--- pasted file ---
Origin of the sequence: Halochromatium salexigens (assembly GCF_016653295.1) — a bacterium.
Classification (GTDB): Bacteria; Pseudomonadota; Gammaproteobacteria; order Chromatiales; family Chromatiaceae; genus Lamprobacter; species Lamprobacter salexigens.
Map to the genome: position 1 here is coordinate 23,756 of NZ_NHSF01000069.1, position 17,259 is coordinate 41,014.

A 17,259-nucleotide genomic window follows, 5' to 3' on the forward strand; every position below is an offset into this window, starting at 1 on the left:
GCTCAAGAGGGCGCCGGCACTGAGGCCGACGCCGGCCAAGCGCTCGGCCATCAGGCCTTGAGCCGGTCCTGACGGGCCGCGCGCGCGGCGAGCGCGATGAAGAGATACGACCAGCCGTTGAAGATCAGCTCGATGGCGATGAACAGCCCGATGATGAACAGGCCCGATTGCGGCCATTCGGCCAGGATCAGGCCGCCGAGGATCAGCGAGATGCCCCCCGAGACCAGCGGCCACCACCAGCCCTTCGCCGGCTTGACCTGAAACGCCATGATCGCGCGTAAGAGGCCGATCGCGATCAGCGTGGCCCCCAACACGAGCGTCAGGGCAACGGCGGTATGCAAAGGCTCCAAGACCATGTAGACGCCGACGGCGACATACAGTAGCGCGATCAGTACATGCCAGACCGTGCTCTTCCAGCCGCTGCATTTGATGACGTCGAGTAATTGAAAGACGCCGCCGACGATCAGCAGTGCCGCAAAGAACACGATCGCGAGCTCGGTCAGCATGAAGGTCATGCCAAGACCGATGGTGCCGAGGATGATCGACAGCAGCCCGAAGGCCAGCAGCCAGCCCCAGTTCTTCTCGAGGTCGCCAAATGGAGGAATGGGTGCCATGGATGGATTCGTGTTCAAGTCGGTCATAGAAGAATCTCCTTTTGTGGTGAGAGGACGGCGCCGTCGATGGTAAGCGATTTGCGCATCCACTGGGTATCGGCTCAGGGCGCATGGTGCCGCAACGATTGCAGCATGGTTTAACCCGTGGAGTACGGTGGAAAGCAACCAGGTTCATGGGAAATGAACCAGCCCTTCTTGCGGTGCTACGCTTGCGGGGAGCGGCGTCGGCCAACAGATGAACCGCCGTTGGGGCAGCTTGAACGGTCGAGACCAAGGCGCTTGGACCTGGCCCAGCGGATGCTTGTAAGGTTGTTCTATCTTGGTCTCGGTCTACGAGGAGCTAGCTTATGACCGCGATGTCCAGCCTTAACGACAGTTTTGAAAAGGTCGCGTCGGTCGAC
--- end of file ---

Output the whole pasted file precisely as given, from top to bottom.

Origin of the sequence: Halochromatium salexigens (assembly GCF_016653295.1) — a bacterium.
Classification (GTDB): Bacteria; Pseudomonadota; Gammaproteobacteria; order Chromatiales; family Chromatiaceae; genus Lamprobacter; species Lamprobacter salexigens.
Map to the genome: position 1 here is coordinate 23,756 of NZ_NHSF01000069.1, position 17,259 is coordinate 41,014.

A 17,259-nucleotide genomic window follows, 5' to 3' on the forward strand; every position below is an offset into this window, starting at 1 on the left:
GCTCAAGAGGGCGCCGGCACTGAGGCCGACGCCGGCCAAGCGCTCGGCCATCAGGCCTTGAGCCGGTCCTGACGGGCCGCGCGCGCGGCGAGCGCGATGAAGAGATACGACCAGCCGTTGAAGATCAGCTCGATGGCGATGAACAGCCCGATGATGAACAGGCCCGATTGCGGCCATTCGGCCAGGATCAGGCCGCCGAGGATCAGCGAGATGCCCCCCGAGACCAGCGGCCACCACCAGCCCTTCGCCGGCTTGACCTGAAACGCCATGATCGCGCGTAAGAGGCCGATCGCGATCAGCGTGGCCCCCAACACGAGCGTCAGGGCAACGGCGGTATGCAAAGGCTCCAAGACCATGTAGACGCCGACGGCGACATACAGTAGCGCGATCAGTACATGCCAGACCGTGCTCTTCCAGCCGCTGCATTTGATGACGTCGAGTAATTGAAAGACGCCGCCGACGATCAGCAGTGCCGCAAAGAACACGATCGCGAGCTCGGTCAGCATGAAGGTCATGCCAAGACCGATGGTGCCGAGGATGATCGACAGCAGCCCGAAGGCCAGCAGCCAGCCCCAGTTCTTCTCGAGGTCGCCAAATGGAGGAATGGGTGCCATGGATGGATTCGTGTTCAAGTCGGTCATAGAAGAATCTCCTTTTGTGGTGAGAGGACGGCGCCGTCGATGGTAAGCGATTTGCGCATCCACTGGGTATCGGCTCAGGGCGCATGGTGCCGCAACGATTGCAGCATGGTTTAACCCGTGGAGTACGGTGGAAAGCAACCAGGTTCATGGGAAATGAACCAGCCCTTCTTGCGGTGCTACGCTTGCGGGGAGCGGCGTCGGCCAACAGATGAACCGCCGTTGGGGCAGCTTGAACGGTCGAGACCAAGGCGCTTGGACCTGGCCCAGCGGATGCTTGTAAGGTTGTTCTATCTTGGTCTCGGTCTACGAGGAGCTAGCTTATGACCGCGATGTCCAGCCTTAACGACAGTTTTGAAAAGGTCGCGTCGGTCGAC